Yet, for several years while it endured, this state system managed to ensure a broad, if superficial, social peace. However, when in several countries the “authoritarian bargain” imploded in 2011, the result was a deep political polarization, an exacerbation of societal divisions and inequalities among citizens, a proliferation of different forms of illicit business (mainly human trafficking and arms and drug smuggling) and a growing transnational terrorist threat. All of these factors in turn triggered an upsurge of violence and conflict against local and central authorities, hindering both economic progress and political reforms. Protests and dissent erupted all over the MENA region precisely as a form of rebellion against the old social contract. Indeed, some protagonists and observers thought that these Arab “revolutions” represented an opportunity to begin a new era of social and political rights for local populations, a new starting point capable of overcoming the traditional authoritarian model. But high hopes made way for the current turmoil – and in many cases restoration. The uprisings against illiberal central authorities have favored a regime change without clear political alternatives (for example in Egypt). In other cases, this power vacuum created the conditions for a long and uncertain civil war (such as in Libya, Yemen or Syria) or a deeper sectarian conflict (such as in Bahrain and Iraq). Only Tunisia has defined a complex transitional process aimed at rewriting a new and more inclusive social contract.

However, if it holds true that the Arab Spring and the subsequent counter-revolutionary processes produced some political changes, it is not clear how these wild oscillations will ultimately affect Arab societies. It is exactly for this reason that it is important to develop a new notion of “social covenant” that could have direct relevant implications for both rulers and common citizens. A more sustainable deal should certainly establish socio-economic measures in terms of justice, public administration and transparency; it should repair good governance, as well as encourage a wider democratic participation. At the same time, it should go beyond the old paradigm “economic reforms first, political reforms later,” since political and socio-economic dimensions must act in parallel to strengthen and feed a more comprehensive reformist process.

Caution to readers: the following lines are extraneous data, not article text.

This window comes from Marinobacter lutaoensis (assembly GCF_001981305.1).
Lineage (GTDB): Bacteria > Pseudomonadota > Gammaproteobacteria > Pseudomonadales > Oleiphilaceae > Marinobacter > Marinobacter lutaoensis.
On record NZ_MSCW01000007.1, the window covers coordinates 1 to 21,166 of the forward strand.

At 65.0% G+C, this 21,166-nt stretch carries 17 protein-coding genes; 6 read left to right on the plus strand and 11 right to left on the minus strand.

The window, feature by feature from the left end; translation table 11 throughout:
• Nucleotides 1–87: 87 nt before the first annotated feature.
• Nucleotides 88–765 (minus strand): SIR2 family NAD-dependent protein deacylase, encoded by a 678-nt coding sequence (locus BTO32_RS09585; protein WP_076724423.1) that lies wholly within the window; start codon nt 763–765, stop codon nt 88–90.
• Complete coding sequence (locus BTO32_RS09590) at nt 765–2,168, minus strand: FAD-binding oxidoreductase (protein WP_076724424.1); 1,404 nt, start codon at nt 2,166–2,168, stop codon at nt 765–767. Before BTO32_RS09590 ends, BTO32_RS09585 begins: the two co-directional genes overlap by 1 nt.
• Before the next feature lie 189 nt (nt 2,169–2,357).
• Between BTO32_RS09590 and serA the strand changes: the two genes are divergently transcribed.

The role of non-state actors in these societal processes is equally important. Non-governmental organizations, transnational political actors and organizations, civil society and young people can play a fundamental role as facilitators – and to some extent competitors or watchdogs – capable of conditioning the procedures in the set up of new policies and laws on the basis of some clear priorities: rule of law, respect for fundamental rights and freedoms, accountability, better quality of governance, decentralization of power to local administrations, economic privatization, constitutional reforms, national dialogue and conflict resolution. Finally, external actors such as the United States and the European Union could also play a role in these mechanisms by supporting reformism and pluralism through a conditioned cooperation with the Arab states, aimed at promoting liberal democracy – and indirectly a new political order – in the Mideast. Without significant, albeit gradual, progress in these areas, the state system is condemned to collapse under new social pressures, also threatening the regional order.

For these reasons, overcoming the old social contract in the Arab societies represents the main challenge for the stability and the legitimate power of the Arab states, but it is also a relevant testing ground for the stabilization of the regional and international security system.

[1] A. Hamzawy, The Arab World Needs a New Social Contract, Carnegie Endowment for International Peace, September 22, 2016,